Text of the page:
commentary For all the folks out there who love to bash Adobe Systems for its Flash Player software, it's time to take a fresh look at the company.
Because today's Adobe is very different than the one that long promoted Flash as the way to a rich, interactive Web. Adobe is being reborn as a Web technology company that is advancing Web standards, not promoting its own in-house technology alternative at the expense of those standards.
It's not just Web standards making an appearance, either. Adobe also is moving beyond the personal-computer era with serious apps for tablets. It's a natural fit for the affluent, creative set that gravitates to Adobe's software, but it's a big change in development and sales for the company.
It's not clear to what extent Adobe's new initiatives will succeed in making the company relevant with modern computing trends. But it's time to give the company credit for adapting.
Actions speak louder than words
Adobe has been talking about its Web work for years now, but actions speak louder than words. Here are major recent moves--some announced this week at the Max conference--that show the company's new Web priorities:
It's working on software called. It's developing Edge in public with preview releases that give the company a way to discuss priorities with developers and respond to feedback. Edge is designed to be a tool for professionals.
It's taking a leadership role in creating standards, notably with the Cascading Style Sheets (CSS) standard for Web page formatting. Adobe has pushed ahead withfor advanced, magazine-like text flow around and within objects, and added to that this week with , for programmable, animated control over Web pages' 3D geometry and color effects. It's directly building browser code within the WebKit project to support the ideas.
Adobe also bought TypeKit, which offers a subscription service for using Web fonts so designers can better match the variety and quality seen in print. Some object to the subscription payment mechanism, but the CSS font technology is gaining credence for those who care about type on the Web, and Adobe long has catered to that sort of customer.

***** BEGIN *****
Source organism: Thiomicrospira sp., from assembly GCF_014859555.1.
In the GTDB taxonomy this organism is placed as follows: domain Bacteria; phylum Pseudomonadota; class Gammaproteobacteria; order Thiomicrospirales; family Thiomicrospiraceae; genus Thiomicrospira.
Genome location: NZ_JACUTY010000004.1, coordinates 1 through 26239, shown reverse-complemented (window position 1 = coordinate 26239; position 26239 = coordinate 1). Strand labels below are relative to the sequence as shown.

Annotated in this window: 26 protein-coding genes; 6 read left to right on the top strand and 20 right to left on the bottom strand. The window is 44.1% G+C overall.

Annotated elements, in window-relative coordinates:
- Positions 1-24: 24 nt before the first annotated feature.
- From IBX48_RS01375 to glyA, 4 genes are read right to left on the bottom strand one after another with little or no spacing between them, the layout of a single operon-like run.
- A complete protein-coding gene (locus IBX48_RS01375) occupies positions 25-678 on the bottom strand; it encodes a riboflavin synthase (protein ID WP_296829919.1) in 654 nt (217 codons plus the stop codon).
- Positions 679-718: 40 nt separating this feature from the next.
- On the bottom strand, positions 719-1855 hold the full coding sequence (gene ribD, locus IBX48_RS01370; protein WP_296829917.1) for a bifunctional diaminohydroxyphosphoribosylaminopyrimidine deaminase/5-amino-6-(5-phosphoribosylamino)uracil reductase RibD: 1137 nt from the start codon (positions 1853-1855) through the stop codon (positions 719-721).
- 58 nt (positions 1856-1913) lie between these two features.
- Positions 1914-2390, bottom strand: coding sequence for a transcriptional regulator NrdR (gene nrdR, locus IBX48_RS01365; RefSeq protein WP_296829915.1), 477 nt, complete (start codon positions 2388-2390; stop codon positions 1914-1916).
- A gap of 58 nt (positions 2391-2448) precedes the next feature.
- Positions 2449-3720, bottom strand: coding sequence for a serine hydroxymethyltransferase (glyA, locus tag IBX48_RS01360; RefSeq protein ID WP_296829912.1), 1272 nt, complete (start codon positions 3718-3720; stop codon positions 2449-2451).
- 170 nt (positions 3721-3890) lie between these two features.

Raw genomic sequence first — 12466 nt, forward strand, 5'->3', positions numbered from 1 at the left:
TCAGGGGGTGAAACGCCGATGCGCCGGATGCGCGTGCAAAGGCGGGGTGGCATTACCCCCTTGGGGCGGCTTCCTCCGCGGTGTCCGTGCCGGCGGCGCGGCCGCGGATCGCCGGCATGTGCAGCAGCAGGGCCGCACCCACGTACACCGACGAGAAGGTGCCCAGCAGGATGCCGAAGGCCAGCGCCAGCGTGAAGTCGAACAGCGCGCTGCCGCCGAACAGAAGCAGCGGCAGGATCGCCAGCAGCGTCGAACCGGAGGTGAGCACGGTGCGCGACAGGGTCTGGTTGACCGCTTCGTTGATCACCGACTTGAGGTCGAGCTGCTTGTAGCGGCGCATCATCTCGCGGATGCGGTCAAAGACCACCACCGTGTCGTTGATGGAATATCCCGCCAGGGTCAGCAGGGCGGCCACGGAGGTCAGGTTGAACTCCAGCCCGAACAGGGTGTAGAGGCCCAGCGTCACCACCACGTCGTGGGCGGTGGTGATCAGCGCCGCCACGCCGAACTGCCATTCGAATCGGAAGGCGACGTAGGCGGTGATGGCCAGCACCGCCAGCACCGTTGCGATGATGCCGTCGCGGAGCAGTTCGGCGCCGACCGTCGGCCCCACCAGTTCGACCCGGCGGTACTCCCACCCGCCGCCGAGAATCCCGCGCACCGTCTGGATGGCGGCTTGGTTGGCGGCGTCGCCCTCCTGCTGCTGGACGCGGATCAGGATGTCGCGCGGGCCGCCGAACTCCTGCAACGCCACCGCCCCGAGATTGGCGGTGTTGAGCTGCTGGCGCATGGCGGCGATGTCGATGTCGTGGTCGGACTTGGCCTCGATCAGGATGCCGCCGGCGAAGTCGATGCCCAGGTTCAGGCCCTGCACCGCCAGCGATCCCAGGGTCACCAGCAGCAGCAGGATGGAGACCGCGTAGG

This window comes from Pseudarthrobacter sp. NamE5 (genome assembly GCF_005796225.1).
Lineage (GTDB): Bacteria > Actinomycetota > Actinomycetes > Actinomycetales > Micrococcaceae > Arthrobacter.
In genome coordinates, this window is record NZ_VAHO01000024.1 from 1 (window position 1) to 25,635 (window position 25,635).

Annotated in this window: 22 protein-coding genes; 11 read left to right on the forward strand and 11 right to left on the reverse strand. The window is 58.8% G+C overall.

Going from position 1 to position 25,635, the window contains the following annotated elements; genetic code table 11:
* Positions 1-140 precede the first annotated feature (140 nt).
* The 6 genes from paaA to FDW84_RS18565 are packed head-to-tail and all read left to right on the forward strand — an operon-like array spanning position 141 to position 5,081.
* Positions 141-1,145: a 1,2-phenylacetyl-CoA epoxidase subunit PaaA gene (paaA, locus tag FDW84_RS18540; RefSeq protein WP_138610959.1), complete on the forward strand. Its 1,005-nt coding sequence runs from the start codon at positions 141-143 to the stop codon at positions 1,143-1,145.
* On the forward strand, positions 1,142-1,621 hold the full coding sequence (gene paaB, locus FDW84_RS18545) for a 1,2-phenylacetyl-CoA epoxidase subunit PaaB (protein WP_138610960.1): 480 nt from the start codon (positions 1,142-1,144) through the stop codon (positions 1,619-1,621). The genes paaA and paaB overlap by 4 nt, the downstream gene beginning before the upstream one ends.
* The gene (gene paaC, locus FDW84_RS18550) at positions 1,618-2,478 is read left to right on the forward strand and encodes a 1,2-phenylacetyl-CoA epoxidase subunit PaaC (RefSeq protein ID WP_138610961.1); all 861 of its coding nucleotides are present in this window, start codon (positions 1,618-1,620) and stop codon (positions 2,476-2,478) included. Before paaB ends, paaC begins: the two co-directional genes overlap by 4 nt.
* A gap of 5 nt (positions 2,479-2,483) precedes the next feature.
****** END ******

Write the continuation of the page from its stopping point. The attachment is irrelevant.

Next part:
Adobe is very active in jQuery Mobile, an open-source software that provides Web developers with a library of pre-written code for advanced interfaces on mobile devices. Adobe announced the jQuery Mobile 1.0 release candidate 1 this week.
For visual designers of Web pages,that aims to shield people from the difficulties of Web coding.
The moves are serious, especially given that the world of the Web is very different from the world of Flash. Many different companies and organizations collectively build the technologies that make up the Web, whereas Flash was firmly under Adobe's control.
But clearly Adobe has recognized Web programming can't be ignored. And after all, it's a company that sells tools for design and development, not the Flash Player itself. So while the Web may be the Wild West compared to Flash, it's still a place where the company sees profit.
Flash is alive and well
Just because Adobe is eager to embrace the new ways doesn't mean it's abandoned Flash. Rather, Adobe is positioning it as a higher-end technology for situations when Web standards won't do.
Flash haters--and they are legion--can object that Adobe isn't scrapping Flash altogether. But that would be foolish for the company.
Even if Adobe believes Flash is headed for the dustbin of history, and I'm not convinced it is, abandoning Flash now would be like trying to change horses at a gallop while shooting the one you're trying to climb off.
Adobe has plenty of work for Flash, still. Improving its performance on mobile devices and convincing programmers to use it there is one. Improving its performance on personal computers is important, too, with today's laptop-centric era making people intolerant of battery-sucking technologies.
But hardware-accelerated graphics should help with the performance problem with one of the key areas for Flash relevance, games. Thehas just that, an interface for 2D and 3D graphics.